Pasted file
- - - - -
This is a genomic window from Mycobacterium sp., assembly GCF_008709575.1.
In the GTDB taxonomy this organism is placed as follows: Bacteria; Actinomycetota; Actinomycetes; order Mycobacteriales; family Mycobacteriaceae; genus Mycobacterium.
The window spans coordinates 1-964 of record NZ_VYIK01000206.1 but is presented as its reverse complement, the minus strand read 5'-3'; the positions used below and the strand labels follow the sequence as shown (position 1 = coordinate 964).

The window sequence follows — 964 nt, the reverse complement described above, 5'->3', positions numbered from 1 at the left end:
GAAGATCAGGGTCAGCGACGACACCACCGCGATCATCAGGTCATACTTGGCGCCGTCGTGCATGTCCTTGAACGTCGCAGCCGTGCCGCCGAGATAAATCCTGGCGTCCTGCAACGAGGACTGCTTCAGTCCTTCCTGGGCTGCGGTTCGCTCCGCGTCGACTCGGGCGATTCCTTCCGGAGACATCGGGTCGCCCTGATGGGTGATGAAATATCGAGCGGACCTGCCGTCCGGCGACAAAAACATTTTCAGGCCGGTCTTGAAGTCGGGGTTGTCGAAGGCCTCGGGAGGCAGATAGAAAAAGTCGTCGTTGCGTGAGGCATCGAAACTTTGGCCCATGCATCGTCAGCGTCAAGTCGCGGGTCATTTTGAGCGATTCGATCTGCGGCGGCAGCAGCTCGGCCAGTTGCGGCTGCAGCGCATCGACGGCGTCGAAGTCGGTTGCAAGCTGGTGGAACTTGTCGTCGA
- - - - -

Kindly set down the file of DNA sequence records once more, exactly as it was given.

This is a genomic window from Mycobacterium sp., assembly GCF_008709575.1.
In the GTDB taxonomy this organism is placed as follows: Bacteria; Actinomycetota; Actinomycetes; order Mycobacteriales; family Mycobacteriaceae; genus Mycobacterium.
The window spans coordinates 1-964 of record NZ_VYIK01000206.1 but is presented as its reverse complement, the minus strand read 5'-3'; the positions used below and the strand labels follow the sequence as shown (position 1 = coordinate 964).

The window sequence follows — 964 nt, the reverse complement described above, 5'->3', positions numbered from 1 at the left end:
GAAGATCAGGGTCAGCGACGACACCACCGCGATCATCAGGTCATACTTGGCGCCGTCGTGCATGTCCTTGAACGTCGCAGCCGTGCCGCCGAGATAAATCCTGGCGTCCTGCAACGAGGACTGCTTCAGTCCTTCCTGGGCTGCGGTTCGCTCCGCGTCGACTCGGGCGATTCCTTCCGGAGACATCGGGTCGCCCTGATGGGTGATGAAATATCGAGCGGACCTGCCGTCCGGCGACAAAAACATTTTCAGGCCGGTCTTGAAGTCGGGGTTGTCGAAGGCCTCGGGAGGCAGATAGAAAAAGTCGTCGTTGCGTGAGGCATCGAAACTTTGGCCCATGCATCGTCAGCGTCAAGTCGCGGGTCATTTTGAGCGATTCGATCTGCGGCGGCAGCAGCTCGGCCAGTTGCGGCTGCAGCGCATCGACGGCGTCGAAGTCGGTTGCAAGCTGGTGGAACTTGTCGTCGA